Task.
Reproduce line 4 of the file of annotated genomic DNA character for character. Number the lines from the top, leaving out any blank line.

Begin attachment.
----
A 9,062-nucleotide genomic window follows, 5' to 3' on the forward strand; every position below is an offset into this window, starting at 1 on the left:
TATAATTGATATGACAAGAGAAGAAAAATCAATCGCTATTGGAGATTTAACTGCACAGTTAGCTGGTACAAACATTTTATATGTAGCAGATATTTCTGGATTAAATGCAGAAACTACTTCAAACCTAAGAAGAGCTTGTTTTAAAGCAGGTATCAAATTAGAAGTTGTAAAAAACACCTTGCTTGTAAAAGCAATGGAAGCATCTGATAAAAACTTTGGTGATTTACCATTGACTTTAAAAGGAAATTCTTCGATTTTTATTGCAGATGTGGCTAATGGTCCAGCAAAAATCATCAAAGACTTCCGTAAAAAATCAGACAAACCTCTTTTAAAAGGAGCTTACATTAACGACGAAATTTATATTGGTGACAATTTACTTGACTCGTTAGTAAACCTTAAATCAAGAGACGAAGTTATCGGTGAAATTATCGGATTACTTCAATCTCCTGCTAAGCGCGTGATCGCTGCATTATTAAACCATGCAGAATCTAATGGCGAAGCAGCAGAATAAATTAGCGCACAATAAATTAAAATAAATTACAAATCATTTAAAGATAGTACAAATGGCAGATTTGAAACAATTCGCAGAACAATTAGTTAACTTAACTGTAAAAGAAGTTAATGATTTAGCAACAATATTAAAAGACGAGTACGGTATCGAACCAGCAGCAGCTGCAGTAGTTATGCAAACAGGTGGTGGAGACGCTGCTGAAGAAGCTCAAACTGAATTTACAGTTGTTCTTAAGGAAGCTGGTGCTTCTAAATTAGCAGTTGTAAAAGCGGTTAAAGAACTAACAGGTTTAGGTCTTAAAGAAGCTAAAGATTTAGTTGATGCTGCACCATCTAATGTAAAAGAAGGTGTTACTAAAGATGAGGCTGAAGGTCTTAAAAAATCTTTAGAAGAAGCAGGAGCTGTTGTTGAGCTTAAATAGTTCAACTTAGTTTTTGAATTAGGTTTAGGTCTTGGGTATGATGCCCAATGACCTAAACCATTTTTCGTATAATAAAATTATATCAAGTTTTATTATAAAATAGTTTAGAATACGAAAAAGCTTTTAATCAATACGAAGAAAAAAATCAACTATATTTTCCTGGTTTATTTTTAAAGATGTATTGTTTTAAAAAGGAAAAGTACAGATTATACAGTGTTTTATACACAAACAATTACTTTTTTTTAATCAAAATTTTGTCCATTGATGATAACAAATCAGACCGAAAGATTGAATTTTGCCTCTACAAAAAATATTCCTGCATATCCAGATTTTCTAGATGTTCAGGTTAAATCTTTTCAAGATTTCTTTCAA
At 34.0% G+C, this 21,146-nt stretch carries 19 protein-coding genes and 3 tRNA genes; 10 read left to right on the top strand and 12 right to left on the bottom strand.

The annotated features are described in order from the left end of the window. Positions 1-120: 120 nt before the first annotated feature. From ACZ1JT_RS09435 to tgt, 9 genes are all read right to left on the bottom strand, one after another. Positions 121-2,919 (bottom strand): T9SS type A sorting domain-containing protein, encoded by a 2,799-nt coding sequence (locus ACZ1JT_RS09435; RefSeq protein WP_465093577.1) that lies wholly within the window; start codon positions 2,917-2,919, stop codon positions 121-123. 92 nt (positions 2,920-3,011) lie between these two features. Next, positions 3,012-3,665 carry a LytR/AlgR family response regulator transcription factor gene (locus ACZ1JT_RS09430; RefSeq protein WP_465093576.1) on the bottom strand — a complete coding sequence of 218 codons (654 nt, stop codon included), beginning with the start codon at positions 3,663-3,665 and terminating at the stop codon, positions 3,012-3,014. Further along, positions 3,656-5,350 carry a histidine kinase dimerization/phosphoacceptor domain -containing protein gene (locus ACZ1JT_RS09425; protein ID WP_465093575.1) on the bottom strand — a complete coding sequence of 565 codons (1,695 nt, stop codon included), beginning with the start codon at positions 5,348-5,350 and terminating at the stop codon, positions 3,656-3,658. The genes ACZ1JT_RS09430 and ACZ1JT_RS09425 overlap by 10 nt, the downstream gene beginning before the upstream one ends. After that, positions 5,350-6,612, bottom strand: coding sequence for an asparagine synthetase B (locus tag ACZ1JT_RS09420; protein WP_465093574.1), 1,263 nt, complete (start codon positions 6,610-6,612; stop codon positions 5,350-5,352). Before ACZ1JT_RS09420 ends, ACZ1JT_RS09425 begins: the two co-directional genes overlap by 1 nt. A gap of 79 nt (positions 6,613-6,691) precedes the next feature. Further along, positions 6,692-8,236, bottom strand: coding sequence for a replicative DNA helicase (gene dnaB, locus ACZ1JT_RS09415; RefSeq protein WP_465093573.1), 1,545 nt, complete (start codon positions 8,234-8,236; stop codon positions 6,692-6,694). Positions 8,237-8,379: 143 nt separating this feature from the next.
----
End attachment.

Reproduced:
The annotated features are described in order from the left end of the window. Positions 1-120: 120 nt before the first annotated feature. From ACZ1JT_RS09435 to tgt, 9 genes are all read right to left on the bottom strand, one after another. Positions 121-2,919 (bottom strand): T9SS type A sorting domain-containing protein, encoded by a 2,799-nt coding sequence (locus ACZ1JT_RS09435; RefSeq protein WP_465093577.1) that lies wholly within the window; start codon positions 2,917-2,919, stop codon positions 121-123. 92 nt (positions 2,920-3,011) lie between these two features. Next, positions 3,012-3,665 carry a LytR/AlgR family response regulator transcription factor gene (locus ACZ1JT_RS09430; RefSeq protein WP_465093576.1) on the bottom strand — a complete coding sequence of 218 codons (654 nt, stop codon included), beginning with the start codon at positions 3,663-3,665 and terminating at the stop codon, positions 3,012-3,014. Further along, positions 3,656-5,350 carry a histidine kinase dimerization/phosphoacceptor domain -containing protein gene (locus ACZ1JT_RS09425; protein ID WP_465093575.1) on the bottom strand — a complete coding sequence of 565 codons (1,695 nt, stop codon included), beginning with the start codon at positions 5,348-5,350 and terminating at the stop codon, positions 3,656-3,658. The genes ACZ1JT_RS09430 and ACZ1JT_RS09425 overlap by 10 nt, the downstream gene beginning before the upstream one ends. After that, positions 5,350-6,612, bottom strand: coding sequence for an asparagine synthetase B (locus tag ACZ1JT_RS09420; protein WP_465093574.1), 1,263 nt, complete (start codon positions 6,610-6,612; stop codon positions 5,350-5,352). Before ACZ1JT_RS09420 ends, ACZ1JT_RS09425 begins: the two co-directional genes overlap by 1 nt. A gap of 79 nt (positions 6,613-6,691) precedes the next feature. Further along, positions 6,692-8,236, bottom strand: coding sequence for a replicative DNA helicase (gene dnaB, locus ACZ1JT_RS09415; RefSeq protein WP_465093573.1), 1,545 nt, complete (start codon positions 8,234-8,236; stop codon positions 6,692-6,694). Positions 8,237-8,379: 143 nt separating this feature from the next.